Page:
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Postprandial lipemic and inflammatory responses to high-fat meals: a review of the roles of acute and chronic exercise

Overview of attention for article published in Nutrition & Metabolism, November 2016
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  • Above-average Attention Score compared to outputs of the same age (55th percentile)
  • Average Attention Score compared to outputs of the same age and source

Mentioned by

twitter
4 tweeters
facebook
2 Facebook pages

Citations

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34 Dimensions

Readers on

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96 Mendeley
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Title
Postprandial lipemic and inflammatory responses to high-fat meals: a review of the roles of acute and chronic exercise
Published in
Nutrition & Metabolism, November 2016
DOI 10.1186/s12986-016-0142-6
Pubmed ID
Authors

Colby S. Teeman, Stephanie P. Kurti, Brooke J. Cull, Sam R. Emerson, Mark D. Haub, Sara K. Rosenkranz

Abstract

Postprandial lipemia is an independent risk factor for development of cardiovascular disease. Postprandial inflammation following the prolonged elevation of triglycerides occurring subsequent to ingestion of high-fat meals, provides a likely explanation for increased disease risk. Substantial evidence has shown that acute exercise is an effective modality for attenuation of postprandial lipemia following a high-fat meal. However, much of the evidence pertaining to exercise intensity, duration, and overall energy expenditure for reducing postprandial lipemia is inconsistent. The effects of these different exercise variables on postprandial inflammation is largely unknown. Long-term, frequent exercise, however, appears to effectively reduce systemic inflammation, especially in at-risk or diseased individuals. With regard to an acute postprandial response, without a recent bout of exercise, high levels of chronic exercise do not appear to reduce postprandial lipemia. This review summarizes the current literature on postprandial and inflammatory responses to high-fat meals, and the roles that both acute and chronic exercise play. This review may be valuable for health professionals who wish to provide evidence-based, pragmatic advice for reducing postprandial lipemia and cardiovascular disease risk for their patients. A brief review of proposed mechanisms explaining how high-fat meals may result in pro-inflammatory and pro-atherosclerotic environments is also included.

Twitter Demographics

The data shown below were collected from the profiles of 4 tweeters who shared this research output. Click here to find out more about how the information was compiled.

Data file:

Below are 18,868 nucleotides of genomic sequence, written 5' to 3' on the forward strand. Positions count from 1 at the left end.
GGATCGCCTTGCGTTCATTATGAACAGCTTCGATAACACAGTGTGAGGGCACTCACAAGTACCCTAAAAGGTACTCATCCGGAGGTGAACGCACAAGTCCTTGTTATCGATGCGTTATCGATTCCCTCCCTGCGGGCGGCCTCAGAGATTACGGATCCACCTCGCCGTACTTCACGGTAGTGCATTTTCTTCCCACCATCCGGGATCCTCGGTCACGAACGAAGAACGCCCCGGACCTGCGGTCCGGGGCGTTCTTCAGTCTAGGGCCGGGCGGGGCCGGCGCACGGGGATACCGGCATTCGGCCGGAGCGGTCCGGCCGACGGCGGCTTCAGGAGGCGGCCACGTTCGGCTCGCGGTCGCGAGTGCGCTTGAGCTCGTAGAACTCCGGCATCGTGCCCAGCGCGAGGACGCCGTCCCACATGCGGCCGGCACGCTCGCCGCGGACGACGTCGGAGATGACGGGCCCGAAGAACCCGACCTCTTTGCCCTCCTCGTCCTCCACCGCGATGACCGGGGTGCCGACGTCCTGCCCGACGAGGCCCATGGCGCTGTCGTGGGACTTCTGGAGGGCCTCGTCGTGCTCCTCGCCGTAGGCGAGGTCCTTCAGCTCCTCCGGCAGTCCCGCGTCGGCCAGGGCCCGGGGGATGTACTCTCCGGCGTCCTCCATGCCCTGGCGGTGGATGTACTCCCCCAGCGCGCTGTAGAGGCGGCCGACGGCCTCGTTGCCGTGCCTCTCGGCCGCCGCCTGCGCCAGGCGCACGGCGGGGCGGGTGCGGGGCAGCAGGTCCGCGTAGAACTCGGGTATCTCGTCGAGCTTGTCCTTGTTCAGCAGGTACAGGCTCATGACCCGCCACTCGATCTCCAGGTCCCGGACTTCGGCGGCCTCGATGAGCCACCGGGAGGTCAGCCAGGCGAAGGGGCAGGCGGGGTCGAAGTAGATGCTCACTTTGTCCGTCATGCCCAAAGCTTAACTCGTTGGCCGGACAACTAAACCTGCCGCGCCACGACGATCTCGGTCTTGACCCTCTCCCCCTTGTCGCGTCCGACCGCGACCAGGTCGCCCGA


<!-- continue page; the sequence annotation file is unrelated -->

Mendeley readers

The data shown below were compiled from readership statistics for 96 Mendeley readers of this research output. Click here to see the associated Mendeley record.

Geographical breakdown

Country Count As %
Unknown 96 100%

Demographic breakdown

Readers by professional status Count As %
Student > Ph. D. Student 18 19%
Student > Bachelor 15 16%
Student > Master 13 14%
Student > Postgraduate 8 8%
Researcher 7 7%
Other 13 14%
Unknown 22 23%
Readers by discipline Count As %
Sports and Recreations 19 20%
Medicine and Dentistry 12 13%
Biochemistry, Genetics and Molecular Biology 11 11%
Nursing and Health Professions 8 8%
Agricultural and Biological Sciences 7 7%
Other 9 9%
Unknown 30 31%

Attention Score in Context

This research output has an Altmetric Attention Score of 3. This is our high-level measure of the quality and quantity of online attention that it has received. This Attention Score, as well as the ranking and number of research outputs shown below, was calculated when the research output was last mentioned on 25 January 2018.
All research outputs
#6,992,564
of 21,548,131 outputs
Outputs from Nutrition & Metabolism
#463
of 913 outputs
Outputs of similar age
#145,563
of 417,597 outputs
Outputs of similar age from Nutrition & Metabolism
#38
of 77 outputs
Altmetric has tracked 21,548,131 research outputs across all sources so far. This one is in the 44th percentile – i.e., 44% of other outputs scored the same or lower than it.
So far Altmetric has tracked 913 research outputs from this source. They typically receive a lot more attention than average, with a mean Attention Score of 24.1. This one is in the 46th percentile – i.e., 46% of its peers scored the same or lower than it.
Older research outputs will score higher simply because they've had more time to accumulate mentions. To account for age we can compare this Altmetric Attention Score to the 417,597 tracked outputs that were published within six weeks on either side of this one in any source. This one has gotten more attention than average, scoring higher than 55% of its contemporaries.
We're also able to compare this research output to 77 others from the same source and published within six weeks on either side of this one. This one has gotten more attention than average, scoring higher than 50% of its contemporaries.